Title – The Vanishing (2018)
Director – Kristoffer Nyholm (feature debut)
Cast – Peter Mullan, Gerard Butler, Connor Swindells, Ólafur Darri Ólafsson, Søren Malling
Plot – Based on the mysterious 1900 disappearance of three lighthouse keepers on the Flannan Isles off Scotland, Thomas (Mullan), James (Butler) and Donald (Swindells) enter into an increasingly dangerous situation after a wild storm brings a chest full of gold into their possession.
“Do exactly as I say”
Review by Eddie on 21/05/2019
Based on the true Flannan Isles mystery that saw three lighthouse keepers mysteriously disappear in 1900 without a trace, The Vanishing (formally known as The Keepers) creates an intriguing narrative with an experienced cast that once more showcases that greed is never good.
Starring the brilliant Peter Mullan as elderly lighthouse keeper Thomas Marshall, Gerard Butler as experienced keeper James Ducat and Connor Swindells as upstart Donald McCarthur, Kristoffer Nyholm’s bleak and grey coloured thriller places a capable cast in a somewhat predictable affair that sadly eschews mystery in favour of a more predictable and by the numbers affair featuring gold, insanity and cold blooded murder.
Filming off the picturesque island surrounds that are found not far from the Scottish coastline, Vanishing is a rugged and realistic expose of lighthouse keeping life as the three men all from various backgrounds and situations find themselves pitted together and trying to hide a deadly secret that has the potential to change their lives should they get away with their dastardly plan.
In this regard, Nyholm’s cast are more than capable of delivering tension and nerve raddled performances, with joy to be found as per usual in Mullan’s performance, thriving when getting away from side parts to take lead and it’s great to see the capable yet often sleepwalking Gerard Butler invest himself in one of his best performances in years.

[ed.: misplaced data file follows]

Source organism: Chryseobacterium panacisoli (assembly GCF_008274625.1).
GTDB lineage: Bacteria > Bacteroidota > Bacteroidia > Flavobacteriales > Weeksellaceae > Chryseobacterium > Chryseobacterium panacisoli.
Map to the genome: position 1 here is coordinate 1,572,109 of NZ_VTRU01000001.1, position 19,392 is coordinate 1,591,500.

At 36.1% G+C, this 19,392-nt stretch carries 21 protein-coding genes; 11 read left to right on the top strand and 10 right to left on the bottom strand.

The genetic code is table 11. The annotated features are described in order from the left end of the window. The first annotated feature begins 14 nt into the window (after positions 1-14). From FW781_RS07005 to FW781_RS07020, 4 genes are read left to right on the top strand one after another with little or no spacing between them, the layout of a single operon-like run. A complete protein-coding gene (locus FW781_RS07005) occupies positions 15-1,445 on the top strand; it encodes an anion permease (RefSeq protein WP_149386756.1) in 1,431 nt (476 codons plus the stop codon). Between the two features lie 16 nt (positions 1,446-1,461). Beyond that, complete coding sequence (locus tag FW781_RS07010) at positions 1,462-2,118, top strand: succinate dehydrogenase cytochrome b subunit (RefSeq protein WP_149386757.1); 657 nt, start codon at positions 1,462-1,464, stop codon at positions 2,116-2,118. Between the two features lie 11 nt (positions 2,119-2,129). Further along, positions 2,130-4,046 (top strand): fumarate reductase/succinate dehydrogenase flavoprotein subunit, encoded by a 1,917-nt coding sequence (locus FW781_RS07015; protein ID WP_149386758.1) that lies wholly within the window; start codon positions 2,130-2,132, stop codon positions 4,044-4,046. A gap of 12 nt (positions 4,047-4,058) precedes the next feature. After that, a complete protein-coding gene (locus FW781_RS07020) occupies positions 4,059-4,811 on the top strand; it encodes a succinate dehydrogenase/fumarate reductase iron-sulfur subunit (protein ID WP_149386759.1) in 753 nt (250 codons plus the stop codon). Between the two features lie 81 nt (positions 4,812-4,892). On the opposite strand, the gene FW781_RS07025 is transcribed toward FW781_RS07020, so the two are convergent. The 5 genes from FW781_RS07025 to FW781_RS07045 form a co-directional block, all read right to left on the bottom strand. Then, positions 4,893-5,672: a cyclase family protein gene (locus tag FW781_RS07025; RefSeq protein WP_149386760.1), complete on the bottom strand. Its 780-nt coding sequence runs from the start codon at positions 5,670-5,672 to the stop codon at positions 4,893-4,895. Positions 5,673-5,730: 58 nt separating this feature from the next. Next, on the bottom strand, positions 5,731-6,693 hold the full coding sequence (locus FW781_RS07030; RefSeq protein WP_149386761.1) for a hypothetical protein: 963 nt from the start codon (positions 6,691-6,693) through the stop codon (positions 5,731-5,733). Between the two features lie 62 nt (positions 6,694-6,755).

Whether it’s a Fallen film, Geostorm or submarine bore Hunter Killer, the last few years have not been kind to the one time Hollywood A-lister, with blame falling squarely at the actor who was clearly not pushing himself out of his comfort zone. Vanishing strips back any chance Butler would have of being a hero or one-note care free know it all and the increasingly unhinged Ducat finally allows him a character to really play into.
The problem with Nyholm’s film is that despite the mystery on which the film is based upon, Vanishing plays out in a mostly predictable and rather dour way, there’s little flair or surprising plot developments to be found once the films key plot point is developed in the form of some washed up gold bars, which is a shame as much tension and intrigue could’ve been mined for the story and the audience had Nyholm chosen to keep things a little less by the numbers.
Final Say –
A great chance to see Mullan and Butler ply their trades in some meaty lead roles, The Vanishing is a solid if unremarkable thriller that could’ve been something truly special had it embraced the mysterious nature of its true story to greater effect.
3 dead birds out of 5